Broadly speaking, there are two natural divisions of the district. NH 14 and NH 16 (old numbering NH 60) from Bankura to Balasore, cuts across the district and roughly is the dividing line between the two natural divisions. To the east of this road, the soil is fertile alluvial and the area is flat. To the west, the Chota Nagpur Plateau gradually slopes down creating an undulating area with infertile laterite rocks and soil. The landscape changes from dense dry deciduous forests in the west to marshy wetlands in the east.
The alluvial portion may be further subdivided into two divisions. First, it is a strip of purely deltaic country nearer to the Hooghly and the Rupnarayan, intersected by numerous rivers and watercourses subject to tidal influences. Second, it is rest of the eastern half of the district. It is a monotonous rice plain with numerous waterways and tidal creeks intersecting it. The tidal creeks are lined with embankments to prevent flooding of the fields. Much of the area is water-logged.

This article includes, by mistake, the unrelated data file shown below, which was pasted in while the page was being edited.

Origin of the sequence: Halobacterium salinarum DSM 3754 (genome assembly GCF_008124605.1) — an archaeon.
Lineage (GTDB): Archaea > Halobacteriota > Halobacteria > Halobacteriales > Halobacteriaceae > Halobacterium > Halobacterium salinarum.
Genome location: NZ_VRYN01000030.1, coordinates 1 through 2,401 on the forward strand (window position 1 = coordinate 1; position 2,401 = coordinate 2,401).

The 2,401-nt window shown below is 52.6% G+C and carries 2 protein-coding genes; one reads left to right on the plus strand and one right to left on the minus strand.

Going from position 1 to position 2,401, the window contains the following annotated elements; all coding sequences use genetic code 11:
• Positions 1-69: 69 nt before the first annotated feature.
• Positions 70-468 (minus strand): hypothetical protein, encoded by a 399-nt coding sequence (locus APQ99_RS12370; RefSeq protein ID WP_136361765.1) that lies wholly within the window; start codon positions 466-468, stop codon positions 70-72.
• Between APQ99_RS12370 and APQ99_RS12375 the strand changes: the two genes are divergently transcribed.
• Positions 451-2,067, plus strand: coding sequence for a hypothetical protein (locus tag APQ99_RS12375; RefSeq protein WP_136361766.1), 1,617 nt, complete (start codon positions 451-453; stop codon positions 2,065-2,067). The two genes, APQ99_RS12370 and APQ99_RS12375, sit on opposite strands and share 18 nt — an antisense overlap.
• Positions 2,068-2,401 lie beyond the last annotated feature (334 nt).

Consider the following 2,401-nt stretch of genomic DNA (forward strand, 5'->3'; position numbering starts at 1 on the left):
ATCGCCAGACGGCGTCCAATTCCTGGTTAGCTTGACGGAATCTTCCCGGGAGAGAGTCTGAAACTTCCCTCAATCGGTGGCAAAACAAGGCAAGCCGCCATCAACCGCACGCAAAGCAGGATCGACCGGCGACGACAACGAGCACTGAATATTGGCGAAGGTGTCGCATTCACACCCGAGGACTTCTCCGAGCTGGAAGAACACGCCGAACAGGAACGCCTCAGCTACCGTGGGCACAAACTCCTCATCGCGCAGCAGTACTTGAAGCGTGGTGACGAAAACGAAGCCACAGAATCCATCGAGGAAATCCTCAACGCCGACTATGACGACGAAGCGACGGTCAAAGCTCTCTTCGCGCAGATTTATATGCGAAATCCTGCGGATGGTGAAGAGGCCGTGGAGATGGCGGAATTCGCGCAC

Paschim Medinipur district is subject to both floods and drought. Ghatal and parts of Kharagpur subdivision covering an area of 142,647 hectares (1,426.47 km2) are flood prone. Water logging during the rainy season affects Ghatal and the southern parts of Kharagpur subdivision and results in loss of crops in such areas as Sabang, Pingla and Narayangarh CD Blocks.335,248 hectares (3,352.48 km2) Medinipur Sadar subdivision is drought prone. Although the district is away from the sea, cyclones hit it frequently in October–November.